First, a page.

This first meeting made clear that a considerate overlap of research interests exist and that a number of research fields would benefit specifically from Sino-European research collaborations, such as emerging pathogens, antimicrobial resistance, One Health, and aging. All of which having a global dimension and impacting public health, as well as social and economic well-being of the world population.
Pandemics and the development of antibiotic resistant pathogens are recurring and global phenomena, which need to be managed by internationally agreed policies and efforts. Many, if not most emerging pathogens are of zoonotic origin and diseases are transmitted from animals to humans. Therefore, One Health is at the intersection of human health, animal health, and environmental health, and it relies on collaborative efforts of multiple disciplines working locally, nationally, and globally. Finally, while the rapidly aging society is a global phenomenon, the severity of the aging problems in China is unprecedented. Collaborative research between China and Europe on brain connectivity and neuro-degenerative diseases could speed-up the development of new treatments and long-awaited cures for Alzheimer’s and other diseases.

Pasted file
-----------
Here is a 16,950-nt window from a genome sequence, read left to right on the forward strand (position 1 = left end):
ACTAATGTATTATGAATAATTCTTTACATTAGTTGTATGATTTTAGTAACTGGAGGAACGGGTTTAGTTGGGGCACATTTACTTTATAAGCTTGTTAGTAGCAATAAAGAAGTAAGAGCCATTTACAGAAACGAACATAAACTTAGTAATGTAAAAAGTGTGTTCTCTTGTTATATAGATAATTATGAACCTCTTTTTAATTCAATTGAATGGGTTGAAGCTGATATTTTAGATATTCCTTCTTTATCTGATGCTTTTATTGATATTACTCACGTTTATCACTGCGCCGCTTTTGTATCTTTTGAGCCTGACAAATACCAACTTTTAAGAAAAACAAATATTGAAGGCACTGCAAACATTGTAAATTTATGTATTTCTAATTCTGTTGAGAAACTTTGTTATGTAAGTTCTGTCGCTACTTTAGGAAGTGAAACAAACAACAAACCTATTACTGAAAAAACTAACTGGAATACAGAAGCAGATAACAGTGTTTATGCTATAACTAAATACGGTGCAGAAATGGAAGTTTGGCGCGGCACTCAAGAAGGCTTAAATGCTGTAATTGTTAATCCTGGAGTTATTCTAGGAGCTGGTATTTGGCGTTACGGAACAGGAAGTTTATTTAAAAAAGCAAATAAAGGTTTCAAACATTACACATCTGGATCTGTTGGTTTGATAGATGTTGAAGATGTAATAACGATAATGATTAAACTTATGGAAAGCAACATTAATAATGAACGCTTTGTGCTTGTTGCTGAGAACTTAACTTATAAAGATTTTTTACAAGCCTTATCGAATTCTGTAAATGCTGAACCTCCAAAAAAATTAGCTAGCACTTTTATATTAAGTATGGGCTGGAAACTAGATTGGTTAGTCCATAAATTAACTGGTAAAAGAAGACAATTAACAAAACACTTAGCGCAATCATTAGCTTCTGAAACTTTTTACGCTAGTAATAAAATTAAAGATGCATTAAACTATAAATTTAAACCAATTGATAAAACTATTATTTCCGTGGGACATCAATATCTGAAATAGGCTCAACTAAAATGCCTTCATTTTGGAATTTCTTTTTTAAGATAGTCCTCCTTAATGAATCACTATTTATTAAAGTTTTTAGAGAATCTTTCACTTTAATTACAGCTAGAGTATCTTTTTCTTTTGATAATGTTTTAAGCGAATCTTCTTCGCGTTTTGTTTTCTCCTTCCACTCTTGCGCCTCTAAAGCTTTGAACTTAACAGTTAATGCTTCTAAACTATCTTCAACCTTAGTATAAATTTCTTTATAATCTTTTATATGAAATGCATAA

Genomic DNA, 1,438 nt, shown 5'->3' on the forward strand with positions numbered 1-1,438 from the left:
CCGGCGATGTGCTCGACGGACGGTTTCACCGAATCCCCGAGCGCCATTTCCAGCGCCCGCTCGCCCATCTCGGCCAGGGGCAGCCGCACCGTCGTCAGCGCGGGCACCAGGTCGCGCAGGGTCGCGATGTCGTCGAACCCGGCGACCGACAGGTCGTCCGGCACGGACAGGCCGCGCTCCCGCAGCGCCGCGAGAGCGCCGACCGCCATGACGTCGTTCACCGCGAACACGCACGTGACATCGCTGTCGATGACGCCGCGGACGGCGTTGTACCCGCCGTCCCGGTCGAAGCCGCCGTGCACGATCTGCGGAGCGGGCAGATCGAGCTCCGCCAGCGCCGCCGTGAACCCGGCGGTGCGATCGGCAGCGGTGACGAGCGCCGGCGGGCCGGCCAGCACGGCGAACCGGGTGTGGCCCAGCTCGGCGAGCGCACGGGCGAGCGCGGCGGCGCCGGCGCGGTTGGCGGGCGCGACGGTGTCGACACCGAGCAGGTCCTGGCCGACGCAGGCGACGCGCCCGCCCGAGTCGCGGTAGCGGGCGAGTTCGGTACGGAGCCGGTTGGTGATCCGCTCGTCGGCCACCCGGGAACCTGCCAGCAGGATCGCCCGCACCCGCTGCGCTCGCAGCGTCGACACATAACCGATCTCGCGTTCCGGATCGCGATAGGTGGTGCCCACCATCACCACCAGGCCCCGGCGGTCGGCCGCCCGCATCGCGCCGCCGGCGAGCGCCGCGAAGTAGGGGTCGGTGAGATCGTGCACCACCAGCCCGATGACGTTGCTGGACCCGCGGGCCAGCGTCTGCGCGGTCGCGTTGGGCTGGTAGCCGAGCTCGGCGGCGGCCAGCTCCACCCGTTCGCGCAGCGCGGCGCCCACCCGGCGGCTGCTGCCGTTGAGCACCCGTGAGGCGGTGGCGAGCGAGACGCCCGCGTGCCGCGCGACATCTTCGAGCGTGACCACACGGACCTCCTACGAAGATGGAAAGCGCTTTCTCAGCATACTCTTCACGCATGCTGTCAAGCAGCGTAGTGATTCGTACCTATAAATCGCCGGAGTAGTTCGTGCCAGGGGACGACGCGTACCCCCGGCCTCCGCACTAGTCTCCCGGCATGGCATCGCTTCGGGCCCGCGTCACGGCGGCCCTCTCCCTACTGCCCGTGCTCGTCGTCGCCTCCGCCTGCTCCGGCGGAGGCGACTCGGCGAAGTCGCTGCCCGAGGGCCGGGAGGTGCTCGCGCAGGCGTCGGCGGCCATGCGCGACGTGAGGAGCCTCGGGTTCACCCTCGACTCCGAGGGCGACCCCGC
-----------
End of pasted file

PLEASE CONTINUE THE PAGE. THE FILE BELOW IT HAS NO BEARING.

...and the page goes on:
However, the participating experts discussed intensively that Sino-European collaborations in scattered research topics will have limited impact on solving global challenges. The main conclusion and recommendation to the Chinese and European governments and policy makers is, to agree on one main global challenge they want to tackle together in collaboration and to engage their researchers with true commitment based on mutual interest, providing tailored framework conditions and funding programmes.
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To read the complete report of this meeting, click here.